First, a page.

Tax stress can be felt all year round, but it really starts to make its presence known around April. Installments, personal taxes, corporate taxes, employer health taxes, payroll taxes, the list of payments is never ending. As a result of this stress, we will be introducing a new series focused on tax RELIEF.

We will be looking at various tax breaks and techniques you can use to alleviate your tax stress all year-round. Here is the list of the topics we will be covering in this six part series.

R – Risk

E – Exemptions

L – Losses

I – Interest

E – Estate planning

F – Family

As an introduction, we are previewing below the topics discussed in the upcoming articles.

Risk: A major cause of tax stress is caused by worrying about the Canada Revenue Agency’s (CRA) assessment of your tax claims. Understanding what is on the CRA’s radar and what the risky tax claims are will help you manage one source of anxiety. In particular we will look at items considered to be the riskiest tax deductions, taxable income you didn’t know you received including various taxable shareholder benefits and areas the CRA’s audit team are taking a closer look at.

Exemptions: You have probably heard of the principal residence exemption and the capital gains exemption before. These are two of the biggest tax breaks available for Canadians and they protect you from taxes on your two biggest assets: your home and your Professional Corporation (PC) shares. Failing to understand and utilize these exemptions appropriately could cost you $200,000 per individual.  We will look at how you qualify for these exemptions, when to use them and what could go wrong.

Losses: Not all our investment decisions turn out to be winners; however you can make the most of losers if you plan appropriately. Understanding what a capital loss, non-capital loss, allowable business investment loss and superficial loss is will give you insight on how to make those investment losses a little more bearable. If you fail to plan appropriately, you could end up paying taxes even when you have losses.

Interest: Debt is a necessary part of most dentists’ careers. Student debt, credit cards, line of credits, home mortgages and practice loans are all debts that dentists are use to paying. With debt comes interest, some of which is tax deductible while others are not. We will discuss in detail which debts to pay off first, which debts are tax efficient and some of the tax pitfalls with using debt to fund your personal expenses.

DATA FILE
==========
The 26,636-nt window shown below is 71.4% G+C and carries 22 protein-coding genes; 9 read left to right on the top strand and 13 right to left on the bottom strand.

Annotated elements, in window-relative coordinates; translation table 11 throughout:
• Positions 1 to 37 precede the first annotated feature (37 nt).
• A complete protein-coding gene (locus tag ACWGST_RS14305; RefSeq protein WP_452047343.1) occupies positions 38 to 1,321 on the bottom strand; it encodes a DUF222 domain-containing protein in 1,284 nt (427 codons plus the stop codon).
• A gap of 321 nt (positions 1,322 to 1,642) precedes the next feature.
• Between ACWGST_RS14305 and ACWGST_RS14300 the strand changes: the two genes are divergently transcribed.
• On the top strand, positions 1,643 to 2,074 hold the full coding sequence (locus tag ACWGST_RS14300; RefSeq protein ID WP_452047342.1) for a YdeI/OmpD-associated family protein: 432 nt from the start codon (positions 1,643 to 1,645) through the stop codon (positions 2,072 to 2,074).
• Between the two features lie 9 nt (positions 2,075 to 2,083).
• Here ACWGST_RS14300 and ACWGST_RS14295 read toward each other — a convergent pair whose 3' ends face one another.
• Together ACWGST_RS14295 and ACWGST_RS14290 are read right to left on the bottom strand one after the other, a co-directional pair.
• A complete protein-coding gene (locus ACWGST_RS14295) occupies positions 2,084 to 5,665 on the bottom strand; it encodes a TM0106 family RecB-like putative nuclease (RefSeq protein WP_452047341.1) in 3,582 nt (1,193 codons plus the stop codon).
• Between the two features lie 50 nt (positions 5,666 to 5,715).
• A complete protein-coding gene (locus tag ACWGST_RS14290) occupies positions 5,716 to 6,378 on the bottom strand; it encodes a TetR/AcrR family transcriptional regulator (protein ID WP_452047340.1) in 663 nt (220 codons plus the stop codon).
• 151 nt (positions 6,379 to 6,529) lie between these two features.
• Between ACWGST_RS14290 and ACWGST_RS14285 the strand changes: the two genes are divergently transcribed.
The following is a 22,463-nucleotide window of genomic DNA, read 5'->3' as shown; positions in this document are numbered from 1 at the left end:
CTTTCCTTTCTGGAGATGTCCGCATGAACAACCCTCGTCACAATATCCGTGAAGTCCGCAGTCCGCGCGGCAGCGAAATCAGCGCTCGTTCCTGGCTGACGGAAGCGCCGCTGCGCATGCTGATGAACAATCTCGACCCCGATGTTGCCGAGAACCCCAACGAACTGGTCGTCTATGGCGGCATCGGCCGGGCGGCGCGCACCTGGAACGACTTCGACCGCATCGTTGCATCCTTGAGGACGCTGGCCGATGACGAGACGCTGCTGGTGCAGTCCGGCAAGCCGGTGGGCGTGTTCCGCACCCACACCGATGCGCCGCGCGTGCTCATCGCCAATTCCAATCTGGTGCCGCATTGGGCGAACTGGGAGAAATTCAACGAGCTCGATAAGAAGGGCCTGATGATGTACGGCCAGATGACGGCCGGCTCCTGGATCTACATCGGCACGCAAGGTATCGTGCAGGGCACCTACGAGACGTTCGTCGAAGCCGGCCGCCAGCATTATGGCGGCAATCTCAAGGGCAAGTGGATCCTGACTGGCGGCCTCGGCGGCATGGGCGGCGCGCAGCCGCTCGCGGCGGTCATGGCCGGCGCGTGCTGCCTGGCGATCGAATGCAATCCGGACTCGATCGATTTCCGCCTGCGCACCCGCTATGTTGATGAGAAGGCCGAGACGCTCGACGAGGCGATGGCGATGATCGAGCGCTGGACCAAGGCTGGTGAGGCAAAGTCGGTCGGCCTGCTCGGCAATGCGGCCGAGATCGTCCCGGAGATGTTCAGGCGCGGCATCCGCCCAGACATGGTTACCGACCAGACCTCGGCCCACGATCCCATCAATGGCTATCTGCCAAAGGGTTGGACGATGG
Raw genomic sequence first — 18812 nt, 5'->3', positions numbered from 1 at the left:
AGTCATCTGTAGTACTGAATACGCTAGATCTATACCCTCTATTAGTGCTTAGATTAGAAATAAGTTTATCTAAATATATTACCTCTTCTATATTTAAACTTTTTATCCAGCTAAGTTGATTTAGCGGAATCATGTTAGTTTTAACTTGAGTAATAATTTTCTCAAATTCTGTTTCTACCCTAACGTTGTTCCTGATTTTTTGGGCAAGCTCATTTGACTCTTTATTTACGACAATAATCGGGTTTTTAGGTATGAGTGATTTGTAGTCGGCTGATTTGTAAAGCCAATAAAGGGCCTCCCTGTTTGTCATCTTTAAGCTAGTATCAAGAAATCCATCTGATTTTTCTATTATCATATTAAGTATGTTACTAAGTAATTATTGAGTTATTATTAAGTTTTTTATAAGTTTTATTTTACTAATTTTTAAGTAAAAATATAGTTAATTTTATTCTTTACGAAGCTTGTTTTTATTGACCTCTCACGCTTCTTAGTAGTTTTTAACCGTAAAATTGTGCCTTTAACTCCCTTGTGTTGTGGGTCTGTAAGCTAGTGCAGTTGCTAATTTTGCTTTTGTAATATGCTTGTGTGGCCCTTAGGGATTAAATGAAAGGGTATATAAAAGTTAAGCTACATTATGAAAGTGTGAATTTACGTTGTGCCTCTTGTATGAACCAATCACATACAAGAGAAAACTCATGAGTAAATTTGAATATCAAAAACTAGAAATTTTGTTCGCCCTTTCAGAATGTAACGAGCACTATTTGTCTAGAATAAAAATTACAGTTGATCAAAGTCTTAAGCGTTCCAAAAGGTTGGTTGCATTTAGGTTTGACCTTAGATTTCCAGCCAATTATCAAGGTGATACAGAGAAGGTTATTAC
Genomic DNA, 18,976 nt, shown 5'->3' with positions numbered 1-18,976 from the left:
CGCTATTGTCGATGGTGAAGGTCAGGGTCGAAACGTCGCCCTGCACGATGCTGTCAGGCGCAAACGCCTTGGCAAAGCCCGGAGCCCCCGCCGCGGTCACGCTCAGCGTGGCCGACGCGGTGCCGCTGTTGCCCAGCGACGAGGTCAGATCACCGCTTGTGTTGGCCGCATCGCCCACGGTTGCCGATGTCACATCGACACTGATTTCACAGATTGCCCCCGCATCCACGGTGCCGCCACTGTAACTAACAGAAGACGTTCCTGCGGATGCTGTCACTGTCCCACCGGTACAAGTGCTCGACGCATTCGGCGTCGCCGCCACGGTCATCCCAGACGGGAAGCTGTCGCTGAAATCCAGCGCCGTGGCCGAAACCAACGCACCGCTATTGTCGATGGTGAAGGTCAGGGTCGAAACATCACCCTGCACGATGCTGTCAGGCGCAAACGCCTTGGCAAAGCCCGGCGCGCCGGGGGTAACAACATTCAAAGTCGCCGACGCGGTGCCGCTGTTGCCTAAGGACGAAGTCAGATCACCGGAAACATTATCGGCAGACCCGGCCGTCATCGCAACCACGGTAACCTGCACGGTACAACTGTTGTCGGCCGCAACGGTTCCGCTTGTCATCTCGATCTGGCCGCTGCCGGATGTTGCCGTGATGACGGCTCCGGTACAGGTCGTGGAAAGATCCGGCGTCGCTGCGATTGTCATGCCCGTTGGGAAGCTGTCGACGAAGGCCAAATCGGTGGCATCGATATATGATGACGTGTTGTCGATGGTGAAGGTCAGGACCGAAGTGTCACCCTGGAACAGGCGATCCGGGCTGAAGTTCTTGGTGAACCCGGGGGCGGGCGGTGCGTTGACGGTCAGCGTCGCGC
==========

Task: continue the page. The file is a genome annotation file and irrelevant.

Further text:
Estate planning: Are you worried you haven’t left enough savings for your retirement? What about your loved ones? We’ll look at strategies to preserve your savings so that they can be left for those you care about and not spent on fees and taxes. This article will look at RRSP withdrawals, wills and allocating the assets in your estate to family, friends and charities in a tax efficient manner.

Family: The fastest and easiest way to relieve tax stress is to have your family help you take on some of this burden. The income tax laws can provide favourable tax treatment to families with the right planning. Between income splitting, child care expenses, spousal RRSP and registered education savings plans, there is a tax break you could use with every member of your family. Missing out on these breaks could cost you a family vacation or more.

Tax relief is in sight, with a basic understanding of what’s available you can reduce your stress levels and begin to enjoy the month of April once again. After all, winter is nearing its end and spring is in the air.

 

This article was prepared by David Chong Yen, CPA, CA, CFP and Louise Wong, CPA, CA, TEP of DCY Professional Corporation Chartered Accountants who are tax specialists and have been advising dentists for decades. Additional information can be obtained by phone (416) 510-8888, fax (416) 510-2699, or e-mail david@dcy.ca / louise@dcy.ca. Visit our website at www.dcy.ca.  This article is intended to present tax saving and planning ideas, and is not intended to replace professional advice.